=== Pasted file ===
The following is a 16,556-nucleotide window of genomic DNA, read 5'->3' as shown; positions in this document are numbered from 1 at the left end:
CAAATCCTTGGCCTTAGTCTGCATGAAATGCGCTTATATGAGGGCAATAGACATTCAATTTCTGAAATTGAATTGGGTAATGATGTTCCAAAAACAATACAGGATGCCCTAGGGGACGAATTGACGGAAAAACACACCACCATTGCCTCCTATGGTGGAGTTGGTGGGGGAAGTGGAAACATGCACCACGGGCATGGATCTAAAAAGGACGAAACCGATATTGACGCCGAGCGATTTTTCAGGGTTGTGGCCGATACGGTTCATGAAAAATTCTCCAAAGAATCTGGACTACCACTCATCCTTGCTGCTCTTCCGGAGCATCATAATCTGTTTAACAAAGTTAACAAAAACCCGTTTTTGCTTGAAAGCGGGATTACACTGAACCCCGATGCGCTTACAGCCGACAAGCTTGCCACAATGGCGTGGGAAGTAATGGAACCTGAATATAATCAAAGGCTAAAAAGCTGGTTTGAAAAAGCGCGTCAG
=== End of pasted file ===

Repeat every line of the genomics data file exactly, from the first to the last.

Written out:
The following is a 16,556-nucleotide window of genomic DNA, read 5'->3' as shown; positions in this document are numbered from 1 at the left end:
CAAATCCTTGGCCTTAGTCTGCATGAAATGCGCTTATATGAGGGCAATAGACATTCAATTTCTGAAATTGAATTGGGTAATGATGTTCCAAAAACAATACAGGATGCCCTAGGGGACGAATTGACGGAAAAACACACCACCATTGCCTCCTATGGTGGAGTTGGTGGGGGAAGTGGAAACATGCACCACGGGCATGGATCTAAAAAGGACGAAACCGATATTGACGCCGAGCGATTTTTCAGGGTTGTGGCCGATACGGTTCATGAAAAATTCTCCAAAGAATCTGGACTACCACTCATCCTTGCTGCTCTTCCGGAGCATCATAATCTGTTTAACAAAGTTAACAAAAACCCGTTTTTGCTTGAAAGCGGGATTACACTGAACCCCGATGCGCTTACAGCCGACAAGCTTGCCACAATGGCGTGGGAAGTAATGGAACCTGAATATAATCAAAGGCTAAAAAGCTGGTTTGAAAAAGCGCGTCAG